The scientific principles of production and production relations are also taught at elective sessions, in school technical and experimental clubs, and in extracurricular institutions. The development of skills in handling simple production tools and machinery is the chief purpose and content of the subject Tru-dovoe Obuchenie (Labor Instruction). The students’ readiness for work and love of work as well as their vocational orientation are ensured by the entire system of educational and extracurricular work in the schools. The aims of the system are achieved by means of the subjects’ content, the extent of the teaching load, and teaching methods that ensure a high level of student participation.

Student participation in the social labor activities of adults plays a decisive role in labor upbringing. Such participation acquaints students with the organization and demands of production and enables them to display their moral and physical capabilities. The same aims are sought in the organization of student labor in student factory shops, industrial-training centers, student production brigades, forestry sections, and work and recreation camps.

To a great extent, a polytechnical approach determines the content of education and the selection of teaching and practical training methods in vocational and professional schools of all levels, including higher educational institutions. Such an approach ensures that future specialists will have a broad outlook, high levels of professional skill and general culture, and an increased ability to meet the demands of modern technology and production.

A polytechnical approach is also fundamental in the planning of instructional and educational work in the secondary schools of other socialist countries.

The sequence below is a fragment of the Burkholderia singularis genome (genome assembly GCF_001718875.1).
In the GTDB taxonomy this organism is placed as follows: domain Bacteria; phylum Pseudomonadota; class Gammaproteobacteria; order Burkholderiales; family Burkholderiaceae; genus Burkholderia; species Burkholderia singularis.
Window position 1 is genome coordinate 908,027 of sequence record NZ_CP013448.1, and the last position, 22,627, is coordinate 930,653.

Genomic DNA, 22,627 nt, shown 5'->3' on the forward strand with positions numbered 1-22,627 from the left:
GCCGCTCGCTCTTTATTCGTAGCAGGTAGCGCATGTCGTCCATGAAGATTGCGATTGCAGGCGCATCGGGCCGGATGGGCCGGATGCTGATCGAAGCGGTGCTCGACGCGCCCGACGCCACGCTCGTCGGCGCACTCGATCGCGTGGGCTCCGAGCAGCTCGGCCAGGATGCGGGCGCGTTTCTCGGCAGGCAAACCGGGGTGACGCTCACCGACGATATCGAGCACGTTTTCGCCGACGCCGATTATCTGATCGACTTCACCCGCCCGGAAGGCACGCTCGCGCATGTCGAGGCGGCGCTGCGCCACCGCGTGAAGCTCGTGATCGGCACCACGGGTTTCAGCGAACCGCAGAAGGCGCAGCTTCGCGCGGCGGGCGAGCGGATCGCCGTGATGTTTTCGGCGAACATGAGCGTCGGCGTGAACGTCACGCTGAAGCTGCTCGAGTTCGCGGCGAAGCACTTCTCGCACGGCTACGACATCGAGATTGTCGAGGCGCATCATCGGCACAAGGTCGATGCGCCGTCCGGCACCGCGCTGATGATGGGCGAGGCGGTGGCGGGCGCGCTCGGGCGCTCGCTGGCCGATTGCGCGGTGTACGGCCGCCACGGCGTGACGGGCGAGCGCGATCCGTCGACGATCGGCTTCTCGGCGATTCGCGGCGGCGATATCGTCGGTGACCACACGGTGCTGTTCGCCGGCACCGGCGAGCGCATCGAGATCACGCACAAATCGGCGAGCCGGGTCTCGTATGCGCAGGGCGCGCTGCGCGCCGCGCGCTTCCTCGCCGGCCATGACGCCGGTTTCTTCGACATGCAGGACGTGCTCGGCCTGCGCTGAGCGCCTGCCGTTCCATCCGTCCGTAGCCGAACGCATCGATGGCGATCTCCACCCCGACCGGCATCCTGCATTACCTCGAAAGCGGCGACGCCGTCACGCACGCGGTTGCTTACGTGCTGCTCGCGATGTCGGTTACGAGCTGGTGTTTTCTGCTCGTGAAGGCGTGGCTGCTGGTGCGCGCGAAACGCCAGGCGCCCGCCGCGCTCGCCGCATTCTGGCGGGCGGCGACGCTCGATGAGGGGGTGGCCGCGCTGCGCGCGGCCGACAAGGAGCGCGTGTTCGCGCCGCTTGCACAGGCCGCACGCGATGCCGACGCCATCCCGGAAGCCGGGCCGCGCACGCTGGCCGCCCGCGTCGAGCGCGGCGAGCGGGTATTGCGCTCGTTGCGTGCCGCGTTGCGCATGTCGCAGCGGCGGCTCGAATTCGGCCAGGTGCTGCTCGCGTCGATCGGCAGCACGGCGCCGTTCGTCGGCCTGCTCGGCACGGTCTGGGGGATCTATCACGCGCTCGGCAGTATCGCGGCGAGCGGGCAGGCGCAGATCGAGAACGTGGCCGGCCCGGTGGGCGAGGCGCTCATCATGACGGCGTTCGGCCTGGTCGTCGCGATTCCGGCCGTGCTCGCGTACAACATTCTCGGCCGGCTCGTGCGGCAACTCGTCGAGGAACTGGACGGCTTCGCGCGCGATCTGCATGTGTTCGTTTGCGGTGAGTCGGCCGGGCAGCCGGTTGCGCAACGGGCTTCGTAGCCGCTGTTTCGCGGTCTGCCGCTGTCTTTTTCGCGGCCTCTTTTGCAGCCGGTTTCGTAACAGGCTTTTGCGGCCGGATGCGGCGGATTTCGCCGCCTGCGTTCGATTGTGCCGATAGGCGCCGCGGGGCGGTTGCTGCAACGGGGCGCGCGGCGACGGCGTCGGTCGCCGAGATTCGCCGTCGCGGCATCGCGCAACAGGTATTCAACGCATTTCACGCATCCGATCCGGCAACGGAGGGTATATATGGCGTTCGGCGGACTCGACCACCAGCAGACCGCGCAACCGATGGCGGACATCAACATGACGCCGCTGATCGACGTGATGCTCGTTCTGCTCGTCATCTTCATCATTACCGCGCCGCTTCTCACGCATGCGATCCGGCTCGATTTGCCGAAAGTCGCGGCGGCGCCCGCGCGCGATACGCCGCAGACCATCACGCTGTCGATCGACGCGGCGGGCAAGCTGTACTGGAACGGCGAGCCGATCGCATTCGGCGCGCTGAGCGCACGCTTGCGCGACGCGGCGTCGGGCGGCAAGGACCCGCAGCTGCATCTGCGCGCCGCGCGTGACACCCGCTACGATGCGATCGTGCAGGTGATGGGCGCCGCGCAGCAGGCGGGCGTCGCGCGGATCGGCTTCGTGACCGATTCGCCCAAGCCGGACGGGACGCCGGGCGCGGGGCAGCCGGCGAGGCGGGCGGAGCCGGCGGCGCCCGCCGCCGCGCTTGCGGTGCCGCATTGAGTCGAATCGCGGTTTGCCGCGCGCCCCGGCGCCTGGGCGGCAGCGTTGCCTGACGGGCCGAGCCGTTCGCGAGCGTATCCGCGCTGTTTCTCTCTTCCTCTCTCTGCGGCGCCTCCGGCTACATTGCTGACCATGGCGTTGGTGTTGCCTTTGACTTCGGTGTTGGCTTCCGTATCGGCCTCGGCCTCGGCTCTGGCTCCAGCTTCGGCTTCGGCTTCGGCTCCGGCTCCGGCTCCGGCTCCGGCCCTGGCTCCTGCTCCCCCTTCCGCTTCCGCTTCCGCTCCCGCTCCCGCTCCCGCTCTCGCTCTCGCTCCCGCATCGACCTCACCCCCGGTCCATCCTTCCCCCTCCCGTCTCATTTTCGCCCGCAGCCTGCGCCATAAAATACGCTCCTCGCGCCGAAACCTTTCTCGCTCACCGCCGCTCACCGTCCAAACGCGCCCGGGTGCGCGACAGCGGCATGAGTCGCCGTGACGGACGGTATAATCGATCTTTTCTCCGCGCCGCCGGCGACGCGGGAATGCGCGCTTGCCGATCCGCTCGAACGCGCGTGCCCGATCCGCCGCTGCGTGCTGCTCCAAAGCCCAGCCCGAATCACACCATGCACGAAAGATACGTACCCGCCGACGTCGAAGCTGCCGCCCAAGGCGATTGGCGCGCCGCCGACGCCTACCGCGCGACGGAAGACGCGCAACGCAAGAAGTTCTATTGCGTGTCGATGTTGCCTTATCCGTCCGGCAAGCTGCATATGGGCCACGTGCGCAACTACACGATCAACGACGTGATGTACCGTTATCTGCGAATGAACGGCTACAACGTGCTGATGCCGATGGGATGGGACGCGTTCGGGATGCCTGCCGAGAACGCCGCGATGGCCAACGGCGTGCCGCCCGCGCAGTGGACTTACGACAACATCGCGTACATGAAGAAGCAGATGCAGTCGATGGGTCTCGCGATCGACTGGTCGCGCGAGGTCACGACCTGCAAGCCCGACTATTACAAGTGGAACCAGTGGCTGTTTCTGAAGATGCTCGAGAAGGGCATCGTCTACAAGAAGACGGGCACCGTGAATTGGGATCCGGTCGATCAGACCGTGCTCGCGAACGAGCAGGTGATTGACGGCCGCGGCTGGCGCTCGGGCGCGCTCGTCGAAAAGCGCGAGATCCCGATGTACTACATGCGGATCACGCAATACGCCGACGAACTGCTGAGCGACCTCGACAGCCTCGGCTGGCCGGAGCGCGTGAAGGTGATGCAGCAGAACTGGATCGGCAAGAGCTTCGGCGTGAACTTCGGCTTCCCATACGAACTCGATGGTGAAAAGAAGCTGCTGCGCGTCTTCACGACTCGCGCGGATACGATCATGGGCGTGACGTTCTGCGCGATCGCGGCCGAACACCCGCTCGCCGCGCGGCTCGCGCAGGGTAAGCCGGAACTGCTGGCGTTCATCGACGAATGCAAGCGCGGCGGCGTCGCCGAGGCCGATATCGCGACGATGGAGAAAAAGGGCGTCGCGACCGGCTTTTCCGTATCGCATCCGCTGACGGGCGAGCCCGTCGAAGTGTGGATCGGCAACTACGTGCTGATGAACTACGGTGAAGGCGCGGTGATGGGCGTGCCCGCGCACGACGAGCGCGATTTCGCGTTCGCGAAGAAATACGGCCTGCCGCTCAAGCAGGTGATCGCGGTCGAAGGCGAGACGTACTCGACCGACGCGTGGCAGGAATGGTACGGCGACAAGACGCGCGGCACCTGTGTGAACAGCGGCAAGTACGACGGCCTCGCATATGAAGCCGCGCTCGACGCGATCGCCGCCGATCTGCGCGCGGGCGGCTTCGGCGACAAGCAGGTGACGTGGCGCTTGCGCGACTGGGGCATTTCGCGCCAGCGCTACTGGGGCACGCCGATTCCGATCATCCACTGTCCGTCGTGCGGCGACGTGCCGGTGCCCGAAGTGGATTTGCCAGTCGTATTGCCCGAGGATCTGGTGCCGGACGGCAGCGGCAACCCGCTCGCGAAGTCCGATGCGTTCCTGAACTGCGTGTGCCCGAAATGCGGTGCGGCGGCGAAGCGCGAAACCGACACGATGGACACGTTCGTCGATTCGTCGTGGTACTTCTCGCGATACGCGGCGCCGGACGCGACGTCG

REFERENCES

Marx, K. “Instruktsiia delegatam Vremennogo Tsentral’nogo soveta po otdel’nym voprosam.” In K. Marx and F. Engels, Soch., 2nd ed., vol. 16.
Engels, F. “Printsipy kommunizma.” In K. Marx and F. Engels, Soch., 2nd ed., vol. 4.
Lenin, V. I. “Zadachi soiuzov molodezhi.” Poln. sobr. soch., 5th ed., vol. 41.
Lenin, V. I. “Direktivy TsK kommunistam—rabotnikam Narkomprosa.” Poln. sobr. soch., 5th ed., vol. 42.
Lenin, V. I. “O politekhnicheskom obrazovanii: Zametki na tezisy Nadezhdy Konstantinovny.” Poln. sobr. soch., 5th ed., vol. 42.
Lenin, V. I. “Predislovie k knige I. I. Stepanova Elektrifikatsiia RSFSR v sviazi s perekhodnoi fazoi mirovogo khoziaistva. “Poln. sobr. soch., 5th ed., vol. 45.
Krupskaia, N. K. “Narodnoe obrazovanie i demokratiia.” Pedagogicheskie sochineniia, vol. 1. Moscow, 1957.
Krupskaia, N. K. “Trudovoe vospitanie i politicheskoe obrazovanie.” Pedagogicheskie sochineniia, vol. 4. Moscow, 1959.
Lunacharskii, A. V. “Osnovnye printsipy edinoi trudovoi shkoly.” In the collection A. V. Lunacharskii o narodnom obrazovanii. Moscow, 1958.
Blonskii, P. P. Trudovaia shkola, parts 1–2. Moscow, 1919.
Shabalov, S. M. Politekhnicheskoe obuchenie. Moscow, 1956.
Problemy politekhnicheskogo obrazovaniia. Moscow, 1972.

V. G. ZUBOV